This booking photo released by the Metropolitan Nashville Police shows state Rep. Curry Todd, R-Collierville, who was arrested late Tuesday, Oct. 11, 2011, on charges of drunken driving and possession of a gun while under the influence. Todd was a main sponsor of a Tennessee law to allow people with handgun carry permits to bring their guns into bars and restaurants that serve alcohol. (AP Photo/Metropolitan Nashville Police)Photo by Associated Press /Chattanooga Times Free Press.
NASHVILLE -- Embattled state Rep. Curry Todd stepped aside from his chairmanship of the powerful State and Local Government Committee today -- at least temporarily -- after a nearly weeklong controversy following his arrest on DUI and possessing a handgun while intoxicated.
"Today, I told Speaker [Beth] Harwell that I would step aside as chairman of the House State and Local Government Committee until this matter is resolved and she has accepted it," Todd said in a statement. "The committee's work is an important aspect of the General Assembly and I do not want my actions to distract from that."
Harwell, R-Nashville, said Monday in a phone interview that Todd "has resigned until the [legal] matter's resolved. That's where it is. It may never be resolved."
She said she didn't get a chance to speak with Todd until Monday afternoon when the decision for him to step down was reached.
She declined to speculate on what would happen if Todd is convicted on the charges.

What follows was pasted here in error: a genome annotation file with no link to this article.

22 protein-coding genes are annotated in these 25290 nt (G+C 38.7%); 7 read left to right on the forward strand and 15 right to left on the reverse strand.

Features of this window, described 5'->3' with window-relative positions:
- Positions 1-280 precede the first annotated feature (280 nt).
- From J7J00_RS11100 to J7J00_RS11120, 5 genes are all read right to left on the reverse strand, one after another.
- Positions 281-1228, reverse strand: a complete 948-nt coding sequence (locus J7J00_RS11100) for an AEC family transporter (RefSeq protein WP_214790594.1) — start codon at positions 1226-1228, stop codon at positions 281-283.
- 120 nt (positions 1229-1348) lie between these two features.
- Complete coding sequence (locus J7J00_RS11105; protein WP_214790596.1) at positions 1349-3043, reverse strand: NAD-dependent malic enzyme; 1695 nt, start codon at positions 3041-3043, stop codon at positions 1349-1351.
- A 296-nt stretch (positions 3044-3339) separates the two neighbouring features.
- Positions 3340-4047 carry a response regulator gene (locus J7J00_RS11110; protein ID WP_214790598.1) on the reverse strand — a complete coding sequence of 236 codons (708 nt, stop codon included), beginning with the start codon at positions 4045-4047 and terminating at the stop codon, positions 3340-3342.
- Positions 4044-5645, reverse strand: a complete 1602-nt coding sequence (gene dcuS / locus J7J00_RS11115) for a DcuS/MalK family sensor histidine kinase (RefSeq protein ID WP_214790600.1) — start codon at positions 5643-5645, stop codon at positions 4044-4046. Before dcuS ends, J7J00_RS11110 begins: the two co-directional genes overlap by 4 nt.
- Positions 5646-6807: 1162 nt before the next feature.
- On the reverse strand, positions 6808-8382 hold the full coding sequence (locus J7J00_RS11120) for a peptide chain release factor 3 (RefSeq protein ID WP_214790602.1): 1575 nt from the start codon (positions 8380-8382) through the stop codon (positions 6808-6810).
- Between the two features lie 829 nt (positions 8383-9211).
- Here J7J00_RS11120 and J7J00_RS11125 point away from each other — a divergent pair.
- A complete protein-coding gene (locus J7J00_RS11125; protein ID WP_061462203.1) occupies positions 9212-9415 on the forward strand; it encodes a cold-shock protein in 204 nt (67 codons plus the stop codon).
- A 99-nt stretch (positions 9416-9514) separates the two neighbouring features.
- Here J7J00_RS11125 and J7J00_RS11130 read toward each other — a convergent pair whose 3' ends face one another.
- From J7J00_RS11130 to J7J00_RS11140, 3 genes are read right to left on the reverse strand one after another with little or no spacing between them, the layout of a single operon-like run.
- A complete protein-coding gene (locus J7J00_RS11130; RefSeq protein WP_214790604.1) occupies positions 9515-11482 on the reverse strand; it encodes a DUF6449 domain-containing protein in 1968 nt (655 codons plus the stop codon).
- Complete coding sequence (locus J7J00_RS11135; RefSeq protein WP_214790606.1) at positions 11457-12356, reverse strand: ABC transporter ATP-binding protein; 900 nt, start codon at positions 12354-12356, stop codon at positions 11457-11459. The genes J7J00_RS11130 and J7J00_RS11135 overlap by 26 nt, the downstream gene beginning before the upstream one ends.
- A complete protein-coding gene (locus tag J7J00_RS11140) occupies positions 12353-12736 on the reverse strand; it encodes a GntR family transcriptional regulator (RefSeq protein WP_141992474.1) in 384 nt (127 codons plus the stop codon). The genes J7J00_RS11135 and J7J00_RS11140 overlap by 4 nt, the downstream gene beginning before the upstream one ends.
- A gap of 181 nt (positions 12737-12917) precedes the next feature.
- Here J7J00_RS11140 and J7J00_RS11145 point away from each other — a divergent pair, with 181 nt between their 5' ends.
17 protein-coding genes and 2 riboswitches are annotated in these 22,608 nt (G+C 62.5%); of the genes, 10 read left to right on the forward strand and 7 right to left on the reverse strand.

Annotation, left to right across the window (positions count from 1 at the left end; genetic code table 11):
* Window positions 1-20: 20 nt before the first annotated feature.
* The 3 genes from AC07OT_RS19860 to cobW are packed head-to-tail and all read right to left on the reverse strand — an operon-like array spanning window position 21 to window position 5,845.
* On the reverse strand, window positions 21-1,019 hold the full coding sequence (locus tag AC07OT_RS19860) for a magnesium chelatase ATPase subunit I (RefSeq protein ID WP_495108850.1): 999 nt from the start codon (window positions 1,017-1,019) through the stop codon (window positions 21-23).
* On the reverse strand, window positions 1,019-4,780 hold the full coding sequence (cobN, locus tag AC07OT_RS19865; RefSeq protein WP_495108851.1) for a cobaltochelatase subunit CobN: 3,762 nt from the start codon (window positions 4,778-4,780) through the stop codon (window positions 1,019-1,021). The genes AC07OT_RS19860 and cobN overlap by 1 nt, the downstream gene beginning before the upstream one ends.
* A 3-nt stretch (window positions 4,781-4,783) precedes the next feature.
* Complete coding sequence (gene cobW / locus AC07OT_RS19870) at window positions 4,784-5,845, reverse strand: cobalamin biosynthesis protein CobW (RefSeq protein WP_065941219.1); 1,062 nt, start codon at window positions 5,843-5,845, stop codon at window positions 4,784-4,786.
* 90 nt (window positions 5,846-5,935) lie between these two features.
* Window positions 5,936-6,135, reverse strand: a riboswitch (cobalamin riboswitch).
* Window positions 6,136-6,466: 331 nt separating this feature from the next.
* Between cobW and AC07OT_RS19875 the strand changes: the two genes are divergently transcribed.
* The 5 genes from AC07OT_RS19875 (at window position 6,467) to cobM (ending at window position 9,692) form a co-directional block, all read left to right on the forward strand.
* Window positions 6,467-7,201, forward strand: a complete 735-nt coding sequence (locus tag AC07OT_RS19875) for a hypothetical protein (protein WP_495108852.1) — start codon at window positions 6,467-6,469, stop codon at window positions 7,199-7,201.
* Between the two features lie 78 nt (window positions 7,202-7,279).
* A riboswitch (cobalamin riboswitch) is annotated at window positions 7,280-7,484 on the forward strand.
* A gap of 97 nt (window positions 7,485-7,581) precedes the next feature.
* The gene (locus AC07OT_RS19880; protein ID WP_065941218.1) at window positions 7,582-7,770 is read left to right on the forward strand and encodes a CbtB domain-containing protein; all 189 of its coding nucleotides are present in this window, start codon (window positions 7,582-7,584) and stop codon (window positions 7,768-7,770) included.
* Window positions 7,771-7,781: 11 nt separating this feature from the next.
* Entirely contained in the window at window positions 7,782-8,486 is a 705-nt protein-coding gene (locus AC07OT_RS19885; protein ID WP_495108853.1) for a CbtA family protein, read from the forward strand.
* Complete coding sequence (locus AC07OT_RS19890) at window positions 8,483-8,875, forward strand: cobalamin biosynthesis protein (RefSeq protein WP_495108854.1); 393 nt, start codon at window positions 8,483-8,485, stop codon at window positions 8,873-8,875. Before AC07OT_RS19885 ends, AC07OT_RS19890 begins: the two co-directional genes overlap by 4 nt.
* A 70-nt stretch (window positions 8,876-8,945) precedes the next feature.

"Well, we'll wait. We'll cross that [later]," she said. "I'm not going to pass judgment until the court of law does."
Earlier Monday, House Majority Leader Gerald McCormick, R-Chattanooga, called for Todd to step down as chairman of the committee.
"Our actions have consequences, and I believe that Rep. Todd should resign his chairmanship of State and Local Government and concentrate on other things right now," McCormick told the Times Free Press.
Todd, R-Collierville, was arrested by Nashville police last Tuesday night, saying the lawmaker was stopped for traveling 60 mph in a 40 mph zone. He failed a field sobriety test and refused to take a breath/alcohol test.
A loaded .38-caliber gun also was found in a holster that was "stuffed" between the driver's seat and the vehicle's center console, according to an affidavit.
Last week, Todd resigned his chairmanship of a Republican firearms task force. The lawmaker, who championed a controversial bill that allowed permit holders to bring their weapons into restaurants and bars selling alcohol for on-premises consumption, last week issued a statement saying he was "deeply sorry."
McCormick said the firearms task force will continue and is looking at expansion of Tennessee's handgun-carry permit laws.
"I just decided to keep it going," said McCormick. "I still say it's not going to be a top legislative priority by any means."
House Speaker Pro Tempore Judd Matheny, R-Tullahoma, who is the panel's vice chair, voiced interest in taking over as chairman.
Contact staff writer Andy Sher at firstname.lastname@example.org or 615-255-0550.
Andy Sher is a Nashville-based staff writer covering Tennessee state government and politics for the Times Free Press. A Washington correspondent from 1999-2005 for the Times Free Press, Andy previously headed up state Capitol coverage for The Chattanooga Times, worked as a state Capitol reporter for The Nashville Banner and was a contributor to The Tennessee Journal, among other publications. Andy worked for 17 years at The Chattanooga Times covering police, health care, county government, ...